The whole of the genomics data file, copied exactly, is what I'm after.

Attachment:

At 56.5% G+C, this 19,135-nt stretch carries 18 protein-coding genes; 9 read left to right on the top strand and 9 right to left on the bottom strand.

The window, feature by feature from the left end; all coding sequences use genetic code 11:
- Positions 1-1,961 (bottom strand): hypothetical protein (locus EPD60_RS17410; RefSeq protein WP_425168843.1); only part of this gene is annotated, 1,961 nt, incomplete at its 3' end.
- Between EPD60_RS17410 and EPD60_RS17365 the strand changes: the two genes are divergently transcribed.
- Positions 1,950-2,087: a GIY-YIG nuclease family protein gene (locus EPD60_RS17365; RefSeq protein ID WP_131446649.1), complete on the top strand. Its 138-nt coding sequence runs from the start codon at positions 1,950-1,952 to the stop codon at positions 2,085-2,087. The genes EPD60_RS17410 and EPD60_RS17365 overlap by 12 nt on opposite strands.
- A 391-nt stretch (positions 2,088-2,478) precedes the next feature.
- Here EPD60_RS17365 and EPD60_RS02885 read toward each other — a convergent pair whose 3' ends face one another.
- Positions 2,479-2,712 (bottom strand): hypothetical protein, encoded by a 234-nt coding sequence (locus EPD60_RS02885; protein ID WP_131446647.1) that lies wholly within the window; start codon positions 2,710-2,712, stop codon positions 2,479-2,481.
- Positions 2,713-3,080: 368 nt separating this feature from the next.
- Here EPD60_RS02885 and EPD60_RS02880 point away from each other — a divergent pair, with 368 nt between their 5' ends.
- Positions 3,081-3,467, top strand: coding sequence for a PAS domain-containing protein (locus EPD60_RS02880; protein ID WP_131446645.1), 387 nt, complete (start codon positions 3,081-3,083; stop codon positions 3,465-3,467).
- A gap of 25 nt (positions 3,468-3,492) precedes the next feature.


At 56.5% G+C, this 19,135-nt stretch carries 18 protein-coding genes; 9 read left to right on the top strand and 9 right to left on the bottom strand.

The window, feature by feature from the left end; all coding sequences use genetic code 11:
- Positions 1-1,961 (bottom strand): hypothetical protein (locus EPD60_RS17410; RefSeq protein WP_425168843.1); only part of this gene is annotated, 1,961 nt, incomplete at its 3' end.
- Between EPD60_RS17410 and EPD60_RS17365 the strand changes: the two genes are divergently transcribed.
- Positions 1,950-2,087: a GIY-YIG nuclease family protein gene (locus EPD60_RS17365; RefSeq protein ID WP_131446649.1), complete on the top strand. Its 138-nt coding sequence runs from the start codon at positions 1,950-1,952 to the stop codon at positions 2,085-2,087. The genes EPD60_RS17410 and EPD60_RS17365 overlap by 12 nt on opposite strands.
- A 391-nt stretch (positions 2,088-2,478) precedes the next feature.
- Here EPD60_RS17365 and EPD60_RS02885 read toward each other — a convergent pair whose 3' ends face one another.
- Positions 2,479-2,712 (bottom strand): hypothetical protein, encoded by a 234-nt coding sequence (locus EPD60_RS02885; protein ID WP_131446647.1) that lies wholly within the window; start codon positions 2,710-2,712, stop codon positions 2,479-2,481.
- Positions 2,713-3,080: 368 nt separating this feature from the next.
- Here EPD60_RS02885 and EPD60_RS02880 point away from each other — a divergent pair, with 368 nt between their 5' ends.
- Positions 3,081-3,467, top strand: coding sequence for a PAS domain-containing protein (locus EPD60_RS02880; protein ID WP_131446645.1), 387 nt, complete (start codon positions 3,081-3,083; stop codon positions 3,465-3,467).
- A gap of 25 nt (positions 3,468-3,492) precedes the next feature.